“I discovered encaustic (the ancient Egyptian method incorporating pigment mixed with hot wax) in 1975 when I was at Parsons,” David says. “I loved the immediacy of the process, the physicality, and how I was able to embed objects and create narrative in abstraction. I felt it was a perfect actualization of myself through painting.”

Although gases released in the process with which David has experimented over the years have caused neuropathy in his legs, he continues to push his technique to the limits, as evidenced in his latest painting, “Cluster of Blessings.” The 300-pound work includes barbed wire, foliage, and even shreds of his work clothes. To create its rough-hewn, apocalyptic layers, David took the painting to a remote field and set it on fire.


“The painting was created over a period of six years. I wanted to do something as dramatic and violent as nature itself,” he says.

The title, ‘Cluster of Blessings’ is a Buddhist term for the Gohonzon, a mandala people chant to in order to attain enlightenment. It contains all states of life, from complete happiness to abject suffering. I am moved by that, and wanted to represent that in the painting. I felt that burning was a natural process to unify the painting’s multiple layers and immense size and echo the narrative of this work.

2013-11-06-Michael_David_ClusterofBlessings_EncausticandMixedMediaonPanel_20082013_WEB.jpg


“Cluster of Blessings” by Michael David. Photo by Mike Jensen. Courtesy of Bill Lowe Gallery.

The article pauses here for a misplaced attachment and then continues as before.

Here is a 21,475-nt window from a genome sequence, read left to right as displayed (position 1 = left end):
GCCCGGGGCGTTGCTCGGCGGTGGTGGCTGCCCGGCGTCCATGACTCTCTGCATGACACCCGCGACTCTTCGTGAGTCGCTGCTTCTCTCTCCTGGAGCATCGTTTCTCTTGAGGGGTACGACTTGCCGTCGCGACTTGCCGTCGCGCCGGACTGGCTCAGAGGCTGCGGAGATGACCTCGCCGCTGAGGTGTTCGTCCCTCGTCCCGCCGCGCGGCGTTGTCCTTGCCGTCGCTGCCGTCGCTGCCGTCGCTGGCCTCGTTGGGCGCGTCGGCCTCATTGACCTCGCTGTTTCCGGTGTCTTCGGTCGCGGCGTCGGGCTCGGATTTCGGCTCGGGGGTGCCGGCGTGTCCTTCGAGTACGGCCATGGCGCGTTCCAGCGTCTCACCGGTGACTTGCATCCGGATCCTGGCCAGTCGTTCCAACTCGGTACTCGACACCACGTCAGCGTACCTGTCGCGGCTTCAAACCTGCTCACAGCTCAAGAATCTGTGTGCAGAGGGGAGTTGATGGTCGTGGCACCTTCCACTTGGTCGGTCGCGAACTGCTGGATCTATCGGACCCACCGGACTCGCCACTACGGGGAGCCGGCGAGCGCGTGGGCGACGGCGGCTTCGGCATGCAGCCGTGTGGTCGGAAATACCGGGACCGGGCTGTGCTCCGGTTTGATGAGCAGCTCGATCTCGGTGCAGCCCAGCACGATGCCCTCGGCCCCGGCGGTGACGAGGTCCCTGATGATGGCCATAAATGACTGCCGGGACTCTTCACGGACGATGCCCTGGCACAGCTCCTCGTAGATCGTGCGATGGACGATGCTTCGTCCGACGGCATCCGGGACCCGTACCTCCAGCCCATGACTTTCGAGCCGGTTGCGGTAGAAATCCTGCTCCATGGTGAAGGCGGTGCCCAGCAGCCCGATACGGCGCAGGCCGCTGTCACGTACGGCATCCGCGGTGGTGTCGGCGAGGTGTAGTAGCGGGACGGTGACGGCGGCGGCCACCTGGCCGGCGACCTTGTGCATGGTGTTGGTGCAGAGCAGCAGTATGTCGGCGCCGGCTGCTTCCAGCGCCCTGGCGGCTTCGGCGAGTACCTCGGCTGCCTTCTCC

In 1983, David was the youngest recipient of a Guggenheim Fellowship. He first exhibited at New York’s historic Sidney Janis Gallery in 1981 and M. Knoedler represented him for 20 years. His work is included in the permanent public collections of the Metropolitan Museum of Art, the Guggenheim Museum and the Jewish Museum in New York, among others. David currently runs Life on Mars Gallery in the Bushwick arts district of Brooklyn, New York. He also lives part-time in Atlanta, Georgia, where he teaches and mentors artists in his Fine Arts Workshop and Fine Arts Atelier.

One of the Atelier’s breakout painters, Karen Schwartz, says of David: “Michael is all about having NO FEAR. Go for it! The other principles he preaches — integrity and freedom, come from the ‘no fear, kill the cat’ approach to making art. Also remarkable about Michael is that he tells you to go with who you are. If you are messy and imprecise, then, go with that and don’t try to control what’s natural for you. ‘Own it’, and make it a strength of your work.”

Michael David’s upcoming one-man show at Atlanta’s Bill Lowe Gallery opens on November 15th.

For more information about Michael David, click here.
Arts – The Huffington Post
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Childrens Clothing of the 1800s By Kalman, Bobbie/ Schimpky, David